Education, n (%) Primary school 1 (2.6) 7 (12.5) .561† 0 (0.0) 1 (5.3) .424† 5 (17.9) 2 (7.1) .561†
High school 6 (15.8) 12 (21.4) 3 (15.8) 3 (15.8) 7 (25.0) 5 (17.9)
University 24 (63.2) 25 (44.6) 14 (73.7) 10 (52.6) 11 (39.3) 14 (50.0)
MSc 5 (13.2) 8 (14.3) 2 (10.5) 3 (15.8) 4 (14.3) 4 (14.3)
PhD 2 (5.3) 4 (7.1) 0 (0.0) 2 (10.5) 1 (3.6) 3 (10.7)
STAI-T (mean ± SD) 38.63 ± 3.77 38.95 ± 4.24 .713* 38.11 ± 4.16 39.16 ± 3.37 .397* 38.57 ± 4.65 39.32 ± 3.83 .513*
DMFT (mean ± SD) 5.45 ± 4.37 14.34 ± 7.07 .0001‡ 6.63 ± 5.38 4.26 ± 2.71 .360‡ 14.57 ± 7.63 14.11 ± 6.59 .863‡

DMFT, decayed, missing, filled teeth; Group I, third molar surgery group; Group II, implant surgery group; Group I-c, uninformed third molar surgery sub-group; Group I-i, informed third molar surgery group; Group II-c, uninformed implant surgery group; Group II-i, informed implant surgery group; STAI-T, State-Trait Anxiety Inventory- Trait.

*Unpaired t test.

†Chi-square test.

‡Mann-Whitney U test.

The preoperative trait anxiety scores (STAI-T) were positively correlated with state anxiety scores (STAI-S) for the entire group (r, 0.224; P=.03). The STAI-S scores, for the entire group and subgroups, preoperatively and at days 1, 3, 5, and 7, are shown in Tables2a and 2b. It was observed that preoperative STAI-S scores showed significantly higher values for all assessment times. For all groups, there was a significant decrease in state anxiety scores from preoperative assessments to assessments at days 1, 3, 5, and 7 (P<.05). However, there were no significant differences for state anxiety scores between informed groups and controls, and for group I and II (P>.05), except for group II-c and group II-i at day 7 (P<.05).

Table 2a The STAI-S score comparisons of the study groups

Group I (n = 38) (mean ± SD) Group II (n = 56) (mean ± SD) P* Group I-c (n = 19) (mean ± SD) Group I-i (n = 19) (mean ± SD) P* Group II-c (n = 28) (mean ± SD) Group II-i (n = 28) (mean ± SD) P*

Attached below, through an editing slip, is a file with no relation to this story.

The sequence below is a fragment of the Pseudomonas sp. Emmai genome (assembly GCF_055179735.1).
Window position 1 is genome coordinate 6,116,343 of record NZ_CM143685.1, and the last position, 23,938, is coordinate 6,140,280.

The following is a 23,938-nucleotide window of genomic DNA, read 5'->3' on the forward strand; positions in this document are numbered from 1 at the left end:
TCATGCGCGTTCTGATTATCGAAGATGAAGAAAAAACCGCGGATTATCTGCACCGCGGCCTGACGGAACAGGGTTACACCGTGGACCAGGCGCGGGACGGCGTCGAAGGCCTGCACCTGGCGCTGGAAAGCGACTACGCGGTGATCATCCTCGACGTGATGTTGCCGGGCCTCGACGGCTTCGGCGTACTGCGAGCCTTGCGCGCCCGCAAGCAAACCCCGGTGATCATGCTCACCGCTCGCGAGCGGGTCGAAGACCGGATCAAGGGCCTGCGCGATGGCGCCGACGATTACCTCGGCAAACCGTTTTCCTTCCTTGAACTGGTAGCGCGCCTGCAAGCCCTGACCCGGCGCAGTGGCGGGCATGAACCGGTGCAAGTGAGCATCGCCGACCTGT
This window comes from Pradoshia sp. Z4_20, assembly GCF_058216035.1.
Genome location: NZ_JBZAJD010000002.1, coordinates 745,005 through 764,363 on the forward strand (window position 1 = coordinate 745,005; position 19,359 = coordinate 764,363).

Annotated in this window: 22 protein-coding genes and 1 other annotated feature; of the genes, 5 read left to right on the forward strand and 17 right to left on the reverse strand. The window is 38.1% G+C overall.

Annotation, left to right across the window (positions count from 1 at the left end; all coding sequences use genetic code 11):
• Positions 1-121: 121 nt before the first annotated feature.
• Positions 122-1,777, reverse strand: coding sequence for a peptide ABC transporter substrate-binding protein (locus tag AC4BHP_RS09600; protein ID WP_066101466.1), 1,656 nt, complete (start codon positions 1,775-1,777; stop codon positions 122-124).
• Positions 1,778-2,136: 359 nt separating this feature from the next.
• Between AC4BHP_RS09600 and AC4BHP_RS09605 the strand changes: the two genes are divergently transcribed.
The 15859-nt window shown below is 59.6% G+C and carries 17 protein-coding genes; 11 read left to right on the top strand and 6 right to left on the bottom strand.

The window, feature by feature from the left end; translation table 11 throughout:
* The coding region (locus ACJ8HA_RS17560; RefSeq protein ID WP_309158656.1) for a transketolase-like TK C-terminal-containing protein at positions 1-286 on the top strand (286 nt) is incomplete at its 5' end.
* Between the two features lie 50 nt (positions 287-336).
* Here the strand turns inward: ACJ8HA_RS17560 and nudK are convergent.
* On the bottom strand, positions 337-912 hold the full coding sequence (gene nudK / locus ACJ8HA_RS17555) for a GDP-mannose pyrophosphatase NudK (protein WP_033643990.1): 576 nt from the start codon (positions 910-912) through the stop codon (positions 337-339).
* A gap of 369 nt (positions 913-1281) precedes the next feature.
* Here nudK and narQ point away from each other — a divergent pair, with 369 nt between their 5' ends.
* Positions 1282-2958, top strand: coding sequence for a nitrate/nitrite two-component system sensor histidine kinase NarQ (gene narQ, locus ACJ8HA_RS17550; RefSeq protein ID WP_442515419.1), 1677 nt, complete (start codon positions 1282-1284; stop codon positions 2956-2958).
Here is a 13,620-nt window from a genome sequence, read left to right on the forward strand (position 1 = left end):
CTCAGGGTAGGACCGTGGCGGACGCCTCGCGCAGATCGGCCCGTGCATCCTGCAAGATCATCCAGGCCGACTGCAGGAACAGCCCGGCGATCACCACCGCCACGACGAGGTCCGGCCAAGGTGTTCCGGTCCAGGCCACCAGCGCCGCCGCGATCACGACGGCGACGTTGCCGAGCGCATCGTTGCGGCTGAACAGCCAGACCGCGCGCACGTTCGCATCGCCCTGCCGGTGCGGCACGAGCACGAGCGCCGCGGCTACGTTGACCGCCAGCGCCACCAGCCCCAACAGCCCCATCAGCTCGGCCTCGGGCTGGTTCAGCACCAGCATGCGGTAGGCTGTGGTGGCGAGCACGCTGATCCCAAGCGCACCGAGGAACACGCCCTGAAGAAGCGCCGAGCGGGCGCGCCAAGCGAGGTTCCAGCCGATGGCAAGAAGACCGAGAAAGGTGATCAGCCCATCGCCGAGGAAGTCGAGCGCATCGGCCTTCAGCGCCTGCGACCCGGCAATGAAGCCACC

STAI-S Pre-op 42.89 ± 13.50 39.18 ± 10.96 146 45.26 ± 14.05 39.53 ± 11.70 74 40.75 ± 10.76 37.61 ± 11.13 287
STAI-S Day 1 41.50 ± 12.30 37.41 ± 12.51 121 43.26 ± 13.90 39.74 ± 10.55 384 40.18 ± 12.23 34.64 ± 12.40 98
STAI-S Day 3 34.97 ± 12.05 36.88 ± 13.09 477 35.53 ± 13.43 34.42 ± 10.84 782 38.86 ± 12.24 34.89 ± 13.81 261
STAI-S Day 5 34.39 ± 11.62 34.70 ± 12.01 904 34.47 ± 13.42 34.32 ± 9.87 967 36.82 ± 11.98 32.57 ± 11.87 188
STAI-S Day 7 31.16 ± 10.62 32.34 ± 11.10 607 30.53 ± 11.22 31.79 ± 10.24 719 35.39 ± 12.04 29.29 ± 9.30 38
P† 1 1 1 19 2 2

Group I, third molar surgery group; Group II, implant surgery group; Group I-c, uninformed third molar surgery sub-group; Group I-i, informed third molar surgery group; Group II-c, uninformed implant surgery group; Group II-i, informed implant surgery group; STAI-S, State-Trait Anxiety Inventory-State.

*Unpaired t test.

†Repeated one-way ANOVA.

Table 2b The STAI-S score comparisons of the study groups

Newman Keuls multiple comparison test Group I (n = 38) (mean ± SD) Group II (n = 56) (mean ± SD) Group I-c (n = 19) (mean ± SD) Group I-i (n = 19) (mean ± SD) Group II-c (n = 28) (mean ± SD) Group II-i (n = 28) (mean ± SD)
Pre-op/1 day 584 248 218 763 782 199
Pre-op/3 day 7 125 7 299 205 306
Pre-op/5 day 4 1 2 311 7 39
Pre-op/7 day 1 1 1 31 1 1
1 day/3 day 1 561 23 9 367 828
1 day/5 day 1 9 13 8 59 64
1 day/7 day 1 1 2 15 15 33
3 day/5 day 595 14 546 939 108 67
3 day/7 day 46 2 87 309 13 36
5 day/7 day 104 23 187 358 66 92

As shown in Tables3a and 3b, VAS pain scores were the highest at day 1 and decreased significantly over time in all groups. VAS scores were significantly higher in group I than group II at days 1, 3, and 5 (P>.05). While there was no significant difference observed between controls (group I-c) and informed patients in the third molar surgery group (group I-i), controls of the implant surgery group (group II-c) had significantly lower VAS scores than informed implant patients (group II-i) at days 3 and 7 (P<.05).